The Hunt (Jagten) -- Merciless Examination of Collective Hysteria


                                  Danish director Thomas Vinterberg revisits the child-abuse theme, 14 years after his acclaimed 1998 work, "The Celebration" (Festen). After the stunning debut, Vinterberg didn't make any great movies or won any major awards, but his new film "The Hunt" (2012) is directed with a confident adult eye. It is a sharply focused, compelling drama about the ripple effects of a false accusation. The movie premiered at 2012 Cannes Film Festival, and its lead actor Mads Mikkelsen (James Bond villain in "Casino Royale") deservedly won the best actor award.
      
                                  The film starts in a small Danish town. The men inhabiting in the town are from hunting community, who always esteem the taste of a game. When the movie starts, we see middle-age men, drinking in the woods and daring one another to jump in a cold lake. Theo (Bo Larsen) strips down and takes a dive, while the others were hollering and hooting. Eventually, Theo's best friend, Lucas (Mads Mikkelsen) fishes him out and they begin their trip back to society, singing and joking. This opening sequence shows us the kind of men with whom the whole movie revolves. These men commit even their smallest activities with suggestions of violence. Their emotions and actions are always marked by a mixture of earnestness and bewildering aggression. 


                                     Lucas is the only guy who stands out from this crowd. He is a divorced kindergarten teacher, who is striving hard to get the custody of the teenage son Marcus (Lasse Fogelstrom). He is very popular with the kids. He also begins a relationship with Nadja (Alexandra Rapaport), a co-worker. Lucas is so adorable that one of his kindergarten students, Klara (Annika Wedderkopp) -- daughter of Theo -- has a crush on him. Klara's parents fight a lot at home. Her teenage brother is busy looking at dirty pictures (sometimes shows it to her too). She is a loner, but likes Lucas since he treats her very kindly. Klara makes a paper heart to Lucas and gets hurt, when he returns it back and asking her to give it to a boy of her age. 

                                When Grethe (Susse Wold), kindergarten's supervisor confronts the five-year old about paper-heart, she makes up a story. Influenced by her brother's iPad porn images, she accuses Lucas of exposing himself (and forced her to touch his penis). Convinced that the children are always truthful and angelic, Grethe stupidly informs Klara’s parents and then all the other children' parents at the school. The angelic-looking Klara is soon perceived as a victim by everyone in the community and Lucas is quickly labeled as a sexual predator and jailed. Lucas' son, Marcus and a friend Bruun (Lars Ranthe) firmly believes that he is innocent.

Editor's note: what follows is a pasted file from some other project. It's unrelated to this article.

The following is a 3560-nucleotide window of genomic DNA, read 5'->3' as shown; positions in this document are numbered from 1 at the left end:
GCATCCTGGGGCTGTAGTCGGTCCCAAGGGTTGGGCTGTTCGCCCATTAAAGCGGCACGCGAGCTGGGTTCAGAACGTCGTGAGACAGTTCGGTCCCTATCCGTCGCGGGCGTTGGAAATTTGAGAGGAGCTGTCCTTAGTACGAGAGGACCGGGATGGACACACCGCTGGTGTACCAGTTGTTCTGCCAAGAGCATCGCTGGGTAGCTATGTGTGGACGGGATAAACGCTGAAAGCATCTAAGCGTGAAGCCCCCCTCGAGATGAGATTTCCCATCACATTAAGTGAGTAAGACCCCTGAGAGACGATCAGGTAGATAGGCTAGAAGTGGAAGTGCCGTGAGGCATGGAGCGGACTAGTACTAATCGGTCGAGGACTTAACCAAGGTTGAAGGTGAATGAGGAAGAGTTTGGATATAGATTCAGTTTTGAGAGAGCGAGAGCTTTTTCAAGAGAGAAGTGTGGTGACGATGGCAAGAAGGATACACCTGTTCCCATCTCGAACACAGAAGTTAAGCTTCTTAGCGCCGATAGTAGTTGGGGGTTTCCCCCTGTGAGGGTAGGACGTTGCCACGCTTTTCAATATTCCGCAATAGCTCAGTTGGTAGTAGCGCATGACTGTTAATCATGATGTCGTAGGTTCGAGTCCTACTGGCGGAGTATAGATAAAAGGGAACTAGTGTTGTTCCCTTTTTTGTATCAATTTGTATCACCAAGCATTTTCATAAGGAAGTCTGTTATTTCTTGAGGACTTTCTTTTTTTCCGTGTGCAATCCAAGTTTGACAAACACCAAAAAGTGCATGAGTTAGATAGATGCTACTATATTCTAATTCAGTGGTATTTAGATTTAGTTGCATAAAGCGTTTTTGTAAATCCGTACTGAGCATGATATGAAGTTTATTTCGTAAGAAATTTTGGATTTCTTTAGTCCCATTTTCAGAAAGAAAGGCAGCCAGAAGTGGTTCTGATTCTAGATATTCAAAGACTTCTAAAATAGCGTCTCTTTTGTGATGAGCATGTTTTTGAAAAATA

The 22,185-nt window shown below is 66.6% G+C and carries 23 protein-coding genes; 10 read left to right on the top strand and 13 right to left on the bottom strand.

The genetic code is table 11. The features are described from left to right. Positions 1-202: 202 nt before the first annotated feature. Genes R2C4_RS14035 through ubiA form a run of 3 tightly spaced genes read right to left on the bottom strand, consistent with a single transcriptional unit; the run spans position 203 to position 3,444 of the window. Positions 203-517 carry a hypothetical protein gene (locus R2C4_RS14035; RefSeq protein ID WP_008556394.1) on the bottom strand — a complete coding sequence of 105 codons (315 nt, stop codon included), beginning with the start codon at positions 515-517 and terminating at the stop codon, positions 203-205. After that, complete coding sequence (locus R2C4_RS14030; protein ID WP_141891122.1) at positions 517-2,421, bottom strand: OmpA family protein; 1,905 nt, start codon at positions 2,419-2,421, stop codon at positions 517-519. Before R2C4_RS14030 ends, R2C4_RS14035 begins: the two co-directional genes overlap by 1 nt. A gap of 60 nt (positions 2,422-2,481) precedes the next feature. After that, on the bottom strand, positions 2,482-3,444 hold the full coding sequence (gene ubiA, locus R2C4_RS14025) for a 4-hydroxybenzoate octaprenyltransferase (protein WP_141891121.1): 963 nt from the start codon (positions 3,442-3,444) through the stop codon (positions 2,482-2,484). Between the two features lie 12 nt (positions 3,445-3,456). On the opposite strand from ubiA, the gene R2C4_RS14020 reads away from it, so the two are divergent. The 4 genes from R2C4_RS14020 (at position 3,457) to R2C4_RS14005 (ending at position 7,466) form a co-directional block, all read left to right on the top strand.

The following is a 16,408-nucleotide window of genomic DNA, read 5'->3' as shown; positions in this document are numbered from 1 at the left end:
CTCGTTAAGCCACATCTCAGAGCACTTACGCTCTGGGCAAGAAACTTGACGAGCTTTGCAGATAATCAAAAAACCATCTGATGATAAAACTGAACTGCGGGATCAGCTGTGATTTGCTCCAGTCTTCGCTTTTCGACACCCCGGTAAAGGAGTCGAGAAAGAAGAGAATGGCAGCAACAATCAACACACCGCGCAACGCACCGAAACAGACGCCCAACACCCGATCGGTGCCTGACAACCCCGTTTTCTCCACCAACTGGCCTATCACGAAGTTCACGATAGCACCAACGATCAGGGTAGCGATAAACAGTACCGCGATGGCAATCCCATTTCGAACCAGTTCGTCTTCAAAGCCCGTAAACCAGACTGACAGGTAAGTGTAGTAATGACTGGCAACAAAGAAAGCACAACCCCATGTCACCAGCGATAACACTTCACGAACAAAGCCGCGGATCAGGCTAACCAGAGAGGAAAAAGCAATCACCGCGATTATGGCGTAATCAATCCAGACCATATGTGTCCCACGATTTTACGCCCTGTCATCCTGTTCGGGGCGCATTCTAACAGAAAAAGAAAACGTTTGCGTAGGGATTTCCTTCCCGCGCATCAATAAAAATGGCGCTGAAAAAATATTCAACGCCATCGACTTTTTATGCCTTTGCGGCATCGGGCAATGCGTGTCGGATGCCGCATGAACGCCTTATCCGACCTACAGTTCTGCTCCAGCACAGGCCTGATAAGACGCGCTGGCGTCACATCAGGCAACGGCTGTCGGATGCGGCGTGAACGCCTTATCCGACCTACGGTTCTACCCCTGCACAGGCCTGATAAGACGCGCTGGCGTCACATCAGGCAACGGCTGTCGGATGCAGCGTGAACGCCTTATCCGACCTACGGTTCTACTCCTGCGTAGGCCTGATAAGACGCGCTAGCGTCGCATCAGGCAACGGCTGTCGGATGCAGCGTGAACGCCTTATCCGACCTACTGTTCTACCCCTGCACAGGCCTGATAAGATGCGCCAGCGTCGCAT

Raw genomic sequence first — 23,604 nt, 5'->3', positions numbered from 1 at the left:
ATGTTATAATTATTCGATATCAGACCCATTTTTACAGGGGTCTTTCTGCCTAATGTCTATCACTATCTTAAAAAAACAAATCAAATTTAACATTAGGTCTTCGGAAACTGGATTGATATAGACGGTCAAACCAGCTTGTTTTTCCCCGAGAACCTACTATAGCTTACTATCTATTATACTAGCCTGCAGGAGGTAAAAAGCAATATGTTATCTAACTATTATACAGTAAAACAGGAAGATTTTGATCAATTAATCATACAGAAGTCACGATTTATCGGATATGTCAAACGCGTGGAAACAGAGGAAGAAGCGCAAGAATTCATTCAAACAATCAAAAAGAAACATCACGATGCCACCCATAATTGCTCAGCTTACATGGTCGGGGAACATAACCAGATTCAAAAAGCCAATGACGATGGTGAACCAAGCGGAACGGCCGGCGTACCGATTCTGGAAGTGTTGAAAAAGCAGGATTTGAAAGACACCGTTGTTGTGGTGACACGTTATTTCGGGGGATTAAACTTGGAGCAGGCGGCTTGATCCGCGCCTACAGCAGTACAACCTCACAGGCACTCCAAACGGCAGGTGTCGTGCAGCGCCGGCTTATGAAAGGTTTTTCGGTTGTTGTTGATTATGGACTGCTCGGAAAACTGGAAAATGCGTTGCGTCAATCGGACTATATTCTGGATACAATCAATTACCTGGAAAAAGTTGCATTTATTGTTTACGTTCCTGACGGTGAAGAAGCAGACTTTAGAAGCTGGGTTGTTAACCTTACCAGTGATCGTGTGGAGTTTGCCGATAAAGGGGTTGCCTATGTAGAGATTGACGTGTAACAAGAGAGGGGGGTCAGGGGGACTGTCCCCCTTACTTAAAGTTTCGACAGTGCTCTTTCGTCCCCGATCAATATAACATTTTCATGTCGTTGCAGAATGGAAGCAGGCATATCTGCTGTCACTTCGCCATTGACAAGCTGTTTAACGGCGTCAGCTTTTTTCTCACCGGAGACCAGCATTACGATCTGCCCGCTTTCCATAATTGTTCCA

Vinterberg and Tobias Lindholm's screenplay establishes the devastating effects of a lie. The gritty script shows how easily the bonds of trust and friendship are shattered after a sexual abuse accusation. The directorial restraint of Vinterberg and the unobtrusive autumnal images of DoP Charlotte Bruus make it very painful for us to watch the few violent outbreaks. The last shot of the film really left me numb with shock -- gave a troubling thought that witch hunts will always be with us, even in the modern era of instant communication. There are many narrative shortcuts in the movie too: there seems to be no law in the town, and Lucas speedily becomes the castaway without any sort of disbelief, and he gets accused by whole lot of students with the same false accusation.

                                    Mads Mikkelsen is always known for his dark and violent characters ("Valhalla Rising", TV Hannibal Lector). This time he surprisingly impresses the viewers as a warm-hearted man, who has a great emotional toll. As Lucas he brings out a large set of emotions. Every emotion rings true to the character's situation: the easygoing warmth, sudden bursts of rage and obscure agony felt in the final shot. Wedderkopp as Klara effectively conveys the paranoia. Her performance as a girl caught up in something she can barely understand, will definitely make us squirm. Bo Larsen is excellent in the second-half as he fleshes out a precise picture of male bonding that bristle with danger.


                                      The movie tries to find a resolution that reaffirms the human decency, rather than resorting to violent outbursts. Lucas' life seems to be restored. Then comes the final shot, which leaves many questions open to debate: why in a tightly knit community, people always assume the worst and care less about the truth; Why there is a herd mentality when a situation is more complicated? Why women are quick enough to believe that heinous evil always lurks in the hearts of men?    

                                  "The Hunt" is a hauntingly powerful drama, which is bound to leave the viewers in a state of high anxiety.        

Trailer


The Hunt (Jagten) -- IMDb                     
deservedly won the Best Actor
about the effects of a false accusation

2 comments:

shilpi3005 said...

Nice review. Very well written. Based on ur words, i will def watch it :-) Keep writing, i will keep reading. Good luck.

HindustaniSakhi Saheli said...

gr8 review :-)